I don’t think that clouds are particularly lonely. Quite aside from the fact that they don’t have feelings, they actually have plenty of company. It’s rare to see a single cloud – especially here in England. No – it was me who was lonely today as I wandered around York.
Again, I chose a grid that was on the way home. And again, it was cold. Nothing new there, but today – I don’t know – I felt more isolated than usual as I walked along these roads:
There’s a lot of conventionally touristy things to see here. There’s Bootham Bar, St Peter’s School (dating from 627AD), the Theatre Royal, York Art Gallery and endless plaques celebrating the lives of people like W H Auden who lived in the fair city of York.
But, typically, I’m going to ignore all this and let you in on some shocking news. Smack in the middle of the pavement, right outside the newly converted flats (that went for a cool £million apiece) on St Leonards Place is this insidious little article:
Yes, that’s right, my friends – it’s a camera lens! Unbeknownst to us all, the Antipodians, who are at the other ends of this pipe, are taking photographs up the skirts of the unsuspecting (and fair) maidens of England! I have no words to describe my utter indignation that they thought of this before me! But don’t worry my fine furry friends – I have a plan!
But for now – here’s a shot of the York Minster basking in the sun as it peeks over the top of some buildings on High Petergate:
And here’s something a little artier from a little further down the same road:
I think you can guess what it is.
I took a few more shots after that on various roads, but they’re a bit unimaginative so I left them out. To be honest, I was hoping to get something nice out of the setting sun, but I arrived a little too late to see it. If I had climbed the Minster I would have got it – but ’twas not to be today. Instead, you get this from Earlsborough Terrace:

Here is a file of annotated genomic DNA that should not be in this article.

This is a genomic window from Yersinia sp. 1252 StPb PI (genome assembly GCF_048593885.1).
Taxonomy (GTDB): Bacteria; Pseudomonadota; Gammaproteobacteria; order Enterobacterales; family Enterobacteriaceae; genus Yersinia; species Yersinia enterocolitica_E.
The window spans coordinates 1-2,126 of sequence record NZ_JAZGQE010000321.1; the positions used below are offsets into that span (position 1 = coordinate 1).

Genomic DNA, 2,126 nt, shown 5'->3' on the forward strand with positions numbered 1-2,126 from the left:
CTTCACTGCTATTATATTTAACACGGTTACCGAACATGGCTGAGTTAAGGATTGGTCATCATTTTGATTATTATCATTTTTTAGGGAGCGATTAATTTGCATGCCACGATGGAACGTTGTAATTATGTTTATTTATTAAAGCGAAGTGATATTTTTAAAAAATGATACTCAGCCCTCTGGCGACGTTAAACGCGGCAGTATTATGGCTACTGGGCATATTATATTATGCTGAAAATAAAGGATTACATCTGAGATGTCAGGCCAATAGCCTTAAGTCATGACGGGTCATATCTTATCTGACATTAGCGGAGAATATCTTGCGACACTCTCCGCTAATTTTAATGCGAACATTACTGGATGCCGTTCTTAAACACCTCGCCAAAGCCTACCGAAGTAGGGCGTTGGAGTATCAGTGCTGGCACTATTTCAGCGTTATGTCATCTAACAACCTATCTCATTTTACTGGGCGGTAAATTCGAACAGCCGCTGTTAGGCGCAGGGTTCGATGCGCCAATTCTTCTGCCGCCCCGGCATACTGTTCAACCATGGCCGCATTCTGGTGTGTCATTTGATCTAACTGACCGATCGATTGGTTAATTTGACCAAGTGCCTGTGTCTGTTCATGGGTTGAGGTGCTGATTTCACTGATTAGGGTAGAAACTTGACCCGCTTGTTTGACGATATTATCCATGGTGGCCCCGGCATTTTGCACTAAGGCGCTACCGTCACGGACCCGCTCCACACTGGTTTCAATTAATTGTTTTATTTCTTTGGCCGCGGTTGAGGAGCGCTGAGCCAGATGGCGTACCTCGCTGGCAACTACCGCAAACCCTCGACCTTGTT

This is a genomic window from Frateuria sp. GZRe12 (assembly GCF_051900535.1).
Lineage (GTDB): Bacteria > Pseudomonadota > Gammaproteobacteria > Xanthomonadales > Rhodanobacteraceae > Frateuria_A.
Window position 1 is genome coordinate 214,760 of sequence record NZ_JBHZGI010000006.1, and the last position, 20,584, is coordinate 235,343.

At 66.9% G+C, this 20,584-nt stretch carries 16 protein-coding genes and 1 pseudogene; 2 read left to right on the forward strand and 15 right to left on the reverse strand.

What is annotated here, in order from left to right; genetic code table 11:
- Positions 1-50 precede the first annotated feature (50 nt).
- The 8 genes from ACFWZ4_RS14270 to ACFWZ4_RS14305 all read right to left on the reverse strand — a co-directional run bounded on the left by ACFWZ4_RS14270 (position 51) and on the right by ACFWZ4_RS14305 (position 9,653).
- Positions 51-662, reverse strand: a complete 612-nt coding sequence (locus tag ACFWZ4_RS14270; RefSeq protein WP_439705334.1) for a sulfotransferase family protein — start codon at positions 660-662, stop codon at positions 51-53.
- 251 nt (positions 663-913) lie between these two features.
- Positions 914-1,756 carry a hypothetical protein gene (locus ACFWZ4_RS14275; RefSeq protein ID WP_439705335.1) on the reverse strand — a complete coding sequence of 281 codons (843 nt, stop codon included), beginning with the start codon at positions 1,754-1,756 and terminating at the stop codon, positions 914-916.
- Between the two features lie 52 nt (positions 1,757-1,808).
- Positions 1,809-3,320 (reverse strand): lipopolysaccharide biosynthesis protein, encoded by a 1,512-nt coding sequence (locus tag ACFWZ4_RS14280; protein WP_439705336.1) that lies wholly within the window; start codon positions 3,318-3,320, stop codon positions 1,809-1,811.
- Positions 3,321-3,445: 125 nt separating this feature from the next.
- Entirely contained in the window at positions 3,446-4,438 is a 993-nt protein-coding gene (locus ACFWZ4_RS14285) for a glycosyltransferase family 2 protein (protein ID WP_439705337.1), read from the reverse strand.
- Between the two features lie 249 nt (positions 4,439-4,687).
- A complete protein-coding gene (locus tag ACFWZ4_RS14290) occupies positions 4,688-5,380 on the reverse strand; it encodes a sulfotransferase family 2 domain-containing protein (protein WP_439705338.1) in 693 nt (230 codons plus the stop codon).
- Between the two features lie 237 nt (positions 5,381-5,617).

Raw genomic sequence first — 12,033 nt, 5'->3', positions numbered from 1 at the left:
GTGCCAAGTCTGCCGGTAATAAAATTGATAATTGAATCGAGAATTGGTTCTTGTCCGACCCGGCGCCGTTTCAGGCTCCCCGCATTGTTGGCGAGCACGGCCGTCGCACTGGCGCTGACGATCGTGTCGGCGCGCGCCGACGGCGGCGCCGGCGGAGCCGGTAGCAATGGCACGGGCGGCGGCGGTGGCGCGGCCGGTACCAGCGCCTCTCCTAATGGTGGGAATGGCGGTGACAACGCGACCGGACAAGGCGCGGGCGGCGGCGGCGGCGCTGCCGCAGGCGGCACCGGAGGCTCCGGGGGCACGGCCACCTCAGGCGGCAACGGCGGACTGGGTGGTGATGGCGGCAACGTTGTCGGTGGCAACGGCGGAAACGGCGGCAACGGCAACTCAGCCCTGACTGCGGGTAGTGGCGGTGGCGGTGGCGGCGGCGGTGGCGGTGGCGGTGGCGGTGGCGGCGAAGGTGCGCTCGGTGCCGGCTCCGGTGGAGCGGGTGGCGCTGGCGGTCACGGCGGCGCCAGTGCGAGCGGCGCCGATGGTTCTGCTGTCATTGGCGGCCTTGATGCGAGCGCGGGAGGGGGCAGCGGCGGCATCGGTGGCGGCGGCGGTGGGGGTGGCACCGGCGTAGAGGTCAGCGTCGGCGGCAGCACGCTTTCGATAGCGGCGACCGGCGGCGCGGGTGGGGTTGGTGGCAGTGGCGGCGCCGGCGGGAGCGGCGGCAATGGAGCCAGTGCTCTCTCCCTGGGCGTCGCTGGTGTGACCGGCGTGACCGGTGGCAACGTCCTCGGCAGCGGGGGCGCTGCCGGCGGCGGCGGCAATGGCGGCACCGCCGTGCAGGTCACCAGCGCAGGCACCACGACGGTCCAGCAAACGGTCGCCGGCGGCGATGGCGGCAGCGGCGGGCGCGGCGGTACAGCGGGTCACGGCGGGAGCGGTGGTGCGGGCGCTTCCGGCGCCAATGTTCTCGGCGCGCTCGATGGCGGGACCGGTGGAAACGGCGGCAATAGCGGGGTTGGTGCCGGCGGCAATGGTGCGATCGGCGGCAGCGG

Yep, that’s right – a telegraph pole. And some wires. They generally don’t put poles up these days; especially not in the middle of town. The wires are mostly all put into ducts you see. So – feast your eyes while you can.
And on I walked – as lonely as a … notthecloud. To be honest with you, once you eliminate the conventional things in this area, like historical buildings, then you’re left with slim pickings. Point in case – here’s a wall on Grosvenor Terrace:
Behind it is a railway line, but that doesn’t excuse the fact that it’s a wall. Actually, there are two tracks behind this wall – one shiny and one rusty. Wonder why they just use one of them these days. Cost cutting exercise?
York City Football Club is around here (on Bootham Crescent) but it’s a bit too ugly to photograph. Sorry, Minstermen fans.
Hey, I just remembered – I wrote my first novel about these streets. It’s called Behind Bootham. And no, you can’t buy it. Not just yet. So, after crossing the self-same Bootham, I entered Queen Anne’s Road. Here I picked up (yeah, no – not literally) on the spoor of that animal known as the Greater-spotted Student:
Yep – empty alcohol and pizza receptacles! Not sure which venerable establishment they would be students of; but St. Peter’s School is just down the road and York St. John’s University is not that far away either.
Just where Bootham ends and Clifton begins is The Grange Hotel (£88 a night if you fancy it), and here’s one the windows of said establishment:
Not sure why they haven’t taken the Christmas decorations down yet, but – hey-ho – it’s still only February. It’s a real purdy effect though, right?
Last shot of the day was from St. Olave’s Road:
Usually, I have no luck with cats. As soon as I reach for my camera – they leg it; but this time, I sneaked up really, really slowly under cover of shrubbery, and I got that fine furry feline just right. Of course, I also got a lot of reflection in the glass of the window too – but I think it only adds to the charm of the shot – what do you reckon?